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To date, iSimangaliso has introduced numerous species into various sections of the park, including black and white rhino, wild dog, cheetah, lion, buffalo, oribi, tsessebe, giraffe, elephant and waterbuck. Says Andrew Zaloumis, “The uMkhuze section of iSimangaliso is the oldest proclaimed conservation area within iSimangaliso, having been in existence for over a century. We look forward with great excitement to finally seeing this area realize its full potential with a complete complement of world-class visitor attractions and all of the historically occurring animal species.”


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Story courtesy of African Geographic

July Is Crane Spotting Month!

Monday, July 7th, 2014


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The Cape winters are famous for the wind-free, sunny days that are common between the periods of rain. This is the Cape’s green season, and a drive though the farmlands is a favorite pastime of many.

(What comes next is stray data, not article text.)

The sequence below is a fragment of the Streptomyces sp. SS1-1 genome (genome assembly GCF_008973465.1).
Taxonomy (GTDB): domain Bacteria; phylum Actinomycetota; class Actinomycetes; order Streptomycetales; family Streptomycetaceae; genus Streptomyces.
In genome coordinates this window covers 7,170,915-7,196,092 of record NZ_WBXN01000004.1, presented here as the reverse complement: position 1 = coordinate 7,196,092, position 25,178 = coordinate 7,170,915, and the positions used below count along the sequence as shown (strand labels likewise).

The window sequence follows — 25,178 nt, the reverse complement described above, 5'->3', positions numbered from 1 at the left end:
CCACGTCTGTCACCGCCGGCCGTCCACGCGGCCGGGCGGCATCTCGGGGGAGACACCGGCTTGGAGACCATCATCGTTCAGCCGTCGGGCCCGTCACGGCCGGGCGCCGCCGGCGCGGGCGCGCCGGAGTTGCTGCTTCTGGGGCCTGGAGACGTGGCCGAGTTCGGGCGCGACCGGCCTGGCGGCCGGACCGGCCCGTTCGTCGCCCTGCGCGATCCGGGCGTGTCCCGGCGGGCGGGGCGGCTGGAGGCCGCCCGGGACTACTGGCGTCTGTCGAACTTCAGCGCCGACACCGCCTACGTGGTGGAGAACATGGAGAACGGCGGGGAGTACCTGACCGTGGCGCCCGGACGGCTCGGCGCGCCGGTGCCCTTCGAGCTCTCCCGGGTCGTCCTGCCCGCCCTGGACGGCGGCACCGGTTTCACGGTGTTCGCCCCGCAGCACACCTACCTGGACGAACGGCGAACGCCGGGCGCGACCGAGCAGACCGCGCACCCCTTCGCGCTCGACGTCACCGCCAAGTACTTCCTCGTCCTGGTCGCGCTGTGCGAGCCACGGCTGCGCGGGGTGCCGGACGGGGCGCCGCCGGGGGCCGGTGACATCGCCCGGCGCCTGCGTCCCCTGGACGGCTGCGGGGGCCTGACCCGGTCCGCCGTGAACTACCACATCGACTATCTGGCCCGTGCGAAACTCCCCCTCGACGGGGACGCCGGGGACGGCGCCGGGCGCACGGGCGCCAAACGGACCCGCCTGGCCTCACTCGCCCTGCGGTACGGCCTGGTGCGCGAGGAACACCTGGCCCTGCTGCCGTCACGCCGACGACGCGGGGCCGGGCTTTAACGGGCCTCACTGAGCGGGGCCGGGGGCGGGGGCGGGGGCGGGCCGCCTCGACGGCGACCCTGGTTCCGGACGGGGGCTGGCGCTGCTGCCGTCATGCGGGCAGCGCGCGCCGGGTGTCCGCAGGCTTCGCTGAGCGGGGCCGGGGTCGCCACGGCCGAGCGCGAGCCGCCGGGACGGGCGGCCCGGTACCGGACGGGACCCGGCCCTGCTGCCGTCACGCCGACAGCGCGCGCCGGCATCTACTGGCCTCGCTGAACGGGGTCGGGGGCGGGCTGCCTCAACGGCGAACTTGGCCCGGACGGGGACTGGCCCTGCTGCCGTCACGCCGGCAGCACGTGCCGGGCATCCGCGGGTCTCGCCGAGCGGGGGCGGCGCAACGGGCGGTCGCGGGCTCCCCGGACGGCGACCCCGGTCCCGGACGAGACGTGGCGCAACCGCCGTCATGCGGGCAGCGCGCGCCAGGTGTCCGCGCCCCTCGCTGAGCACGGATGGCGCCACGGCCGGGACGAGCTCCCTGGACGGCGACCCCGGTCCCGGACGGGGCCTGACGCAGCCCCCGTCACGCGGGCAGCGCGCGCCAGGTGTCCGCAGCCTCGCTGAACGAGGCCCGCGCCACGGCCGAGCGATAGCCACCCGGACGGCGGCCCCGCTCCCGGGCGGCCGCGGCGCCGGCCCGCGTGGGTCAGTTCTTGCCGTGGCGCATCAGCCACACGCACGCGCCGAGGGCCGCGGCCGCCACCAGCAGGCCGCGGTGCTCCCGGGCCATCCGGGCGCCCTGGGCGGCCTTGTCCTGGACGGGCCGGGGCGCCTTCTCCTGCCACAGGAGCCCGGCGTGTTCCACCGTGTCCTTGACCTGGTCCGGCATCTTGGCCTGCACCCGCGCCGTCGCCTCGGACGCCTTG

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Winter is also the time that South Africa’s national bird, the blue crane (Anthropoides paradiseus), are most likely to be seen in flocks. It is during the winter months that the families come together and the chicks are integrated into the flocks before the adults return to their nesting sites in the spring.


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An estimated 50% of the blue cranes in the world – about 25 000 birds – are found in the Western Cape. That may sound like a healthy population, but the species is listed as vulnerable on the IUCN Red Data List of Species for Southern Africa.


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Over 10% of the Western Cape’s blue crane population is killed by flying into power lines each year and Fair Cape Dairies has decided to join forces with the Endangered Wildlife Trust (EWT) to do something to change this figure.


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“July is blue crane month, so we are encouraging the general public to join us on the crane spotting campaign,” said Louis Loubser, Marketing Director of Fair Cape Dairies.The EWT has shown that putting markers on the lines can help, but they need to know more about the cranes’ movements so that they know which lines to mark.